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Long Beach Pride: Jewels’ survival guide to the weekend

LONG BEACH – Come out, come out, wherever you are.

More than 60,000 revelers are expected to join in the two days of festivities of the 34th Annual Long Beach Gay and Lesbian Festival and Parade is this weekend.

RELATED: Long Beach Pride: Here’s what you need to know about the festival, parade, road closures, rules

Are you ready? Are you prepared?

In an interview with Q Voice News, Jewels gives us her survival guide to Long Beach Pride.

 

  • Wear plenty of sunscreen. Protect your skin. “Nobody wants to look like your mom’s old leather purse,” Jewels said.
  • Wear comfortable shoes. “For pride weekend, you will be spending hours on your feet, dancing for your life and waiting in line,” Jewels said. “Appropriate shoes are a must.”
  • Don’t drive to the festival or parade. Parking in Long Beach is always a challenge, but this weekend will be insane. Take transit, walk or ride your bike. “Nothing is less fashionable than driving around for hours looking for parking,” she said.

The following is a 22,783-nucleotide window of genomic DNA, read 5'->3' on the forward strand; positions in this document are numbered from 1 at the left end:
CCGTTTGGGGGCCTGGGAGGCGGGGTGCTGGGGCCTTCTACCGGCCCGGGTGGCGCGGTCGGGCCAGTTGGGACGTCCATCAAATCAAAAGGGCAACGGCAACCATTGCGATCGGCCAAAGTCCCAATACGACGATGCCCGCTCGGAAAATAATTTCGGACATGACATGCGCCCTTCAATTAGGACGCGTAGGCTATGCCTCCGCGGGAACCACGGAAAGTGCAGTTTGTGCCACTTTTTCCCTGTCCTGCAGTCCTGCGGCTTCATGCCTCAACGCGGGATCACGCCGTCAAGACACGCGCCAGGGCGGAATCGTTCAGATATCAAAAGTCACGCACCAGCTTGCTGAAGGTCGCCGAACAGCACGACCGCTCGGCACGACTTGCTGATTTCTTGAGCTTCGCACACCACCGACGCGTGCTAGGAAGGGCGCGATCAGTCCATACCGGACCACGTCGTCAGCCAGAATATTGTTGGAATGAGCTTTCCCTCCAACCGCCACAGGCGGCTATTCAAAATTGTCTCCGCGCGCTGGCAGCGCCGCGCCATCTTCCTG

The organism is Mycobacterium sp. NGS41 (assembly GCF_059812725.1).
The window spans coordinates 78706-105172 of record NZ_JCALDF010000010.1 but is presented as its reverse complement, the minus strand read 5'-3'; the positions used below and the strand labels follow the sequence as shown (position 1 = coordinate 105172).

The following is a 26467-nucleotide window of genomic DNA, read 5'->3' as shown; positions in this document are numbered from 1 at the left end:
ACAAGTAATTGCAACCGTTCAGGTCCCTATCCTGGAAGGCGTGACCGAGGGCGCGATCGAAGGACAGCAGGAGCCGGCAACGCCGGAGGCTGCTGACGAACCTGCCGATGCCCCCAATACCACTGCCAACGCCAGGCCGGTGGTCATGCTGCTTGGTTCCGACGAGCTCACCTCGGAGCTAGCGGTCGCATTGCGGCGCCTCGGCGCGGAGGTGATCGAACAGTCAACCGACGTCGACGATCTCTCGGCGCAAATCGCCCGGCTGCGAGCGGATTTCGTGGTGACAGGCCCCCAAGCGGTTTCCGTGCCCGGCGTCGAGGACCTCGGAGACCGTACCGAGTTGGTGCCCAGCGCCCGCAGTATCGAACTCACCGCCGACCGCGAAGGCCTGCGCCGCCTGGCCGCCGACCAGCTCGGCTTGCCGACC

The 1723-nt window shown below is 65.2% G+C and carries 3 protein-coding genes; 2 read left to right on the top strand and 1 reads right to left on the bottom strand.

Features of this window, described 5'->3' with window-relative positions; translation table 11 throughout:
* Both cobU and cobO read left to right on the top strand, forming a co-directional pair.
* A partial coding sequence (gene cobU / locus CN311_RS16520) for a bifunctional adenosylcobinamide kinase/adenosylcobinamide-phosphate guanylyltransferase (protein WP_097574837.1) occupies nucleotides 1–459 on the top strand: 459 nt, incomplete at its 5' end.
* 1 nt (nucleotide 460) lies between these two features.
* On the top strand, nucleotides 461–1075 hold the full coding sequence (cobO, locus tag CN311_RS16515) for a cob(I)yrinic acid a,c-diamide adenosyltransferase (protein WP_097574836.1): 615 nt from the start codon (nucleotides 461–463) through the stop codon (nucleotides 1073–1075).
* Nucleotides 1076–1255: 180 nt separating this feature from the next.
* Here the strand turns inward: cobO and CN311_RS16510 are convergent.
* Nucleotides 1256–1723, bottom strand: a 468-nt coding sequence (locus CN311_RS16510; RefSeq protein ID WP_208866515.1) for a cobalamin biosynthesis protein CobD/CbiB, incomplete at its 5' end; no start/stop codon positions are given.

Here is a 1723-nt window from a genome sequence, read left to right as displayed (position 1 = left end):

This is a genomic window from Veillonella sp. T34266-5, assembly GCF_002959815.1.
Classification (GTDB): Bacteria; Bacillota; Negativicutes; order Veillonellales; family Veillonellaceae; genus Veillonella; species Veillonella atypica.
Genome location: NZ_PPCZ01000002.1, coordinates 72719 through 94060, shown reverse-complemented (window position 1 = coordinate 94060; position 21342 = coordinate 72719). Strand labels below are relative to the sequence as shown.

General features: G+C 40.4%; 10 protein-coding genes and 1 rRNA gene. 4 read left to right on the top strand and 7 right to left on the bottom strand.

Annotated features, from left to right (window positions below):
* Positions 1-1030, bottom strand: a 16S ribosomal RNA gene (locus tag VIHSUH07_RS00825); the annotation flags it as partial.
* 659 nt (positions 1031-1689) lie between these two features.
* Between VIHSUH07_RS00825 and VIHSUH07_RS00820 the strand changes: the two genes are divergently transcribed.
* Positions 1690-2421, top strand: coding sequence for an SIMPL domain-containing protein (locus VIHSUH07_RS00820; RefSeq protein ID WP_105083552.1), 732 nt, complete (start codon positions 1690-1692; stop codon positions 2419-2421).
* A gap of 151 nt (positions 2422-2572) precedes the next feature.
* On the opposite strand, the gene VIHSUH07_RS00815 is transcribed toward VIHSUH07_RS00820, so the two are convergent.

• Cash money, honey. ATMs are few and far between, and they always have a line — if they are working.

RELATED: Long Beach Pride: A guide to Long Beach’s LGBTQ bars, nightclubs

  • Hydrate. Hydrate. Hydrate. Drink plenty of fluids, not just cocktails. A good rule of thumb is a bottle of water for each drink. “Drink lots of water,” she said. “You don’t want to fall over.”
  • Have an extra battery for your cell phone or have it fully charged. If you’re not using your cell phone, keep it in airplane mode to conserve the battery. “That way,” Jewels said,  “you kind find that cute trick later, after the main shenanigans.”

About the author

Phillip Zonkel

Award-winning journalist Phillip Zonkel spent 17 years at Long Beach's Press-Telegram, where he was the first reporter in the paper's history to have a beat covering the city's vibrant LGBTQ. He also created and ran the popular and innovative LGBTQ news blog, Out in the 562.

He won two awards and received a nomination for his reporting on the local LGBTQ community, including a two-part investigation that exposed anti-gay bullying of local high school students and the school districts' failure to implement state mandated protections for LGBTQ students.

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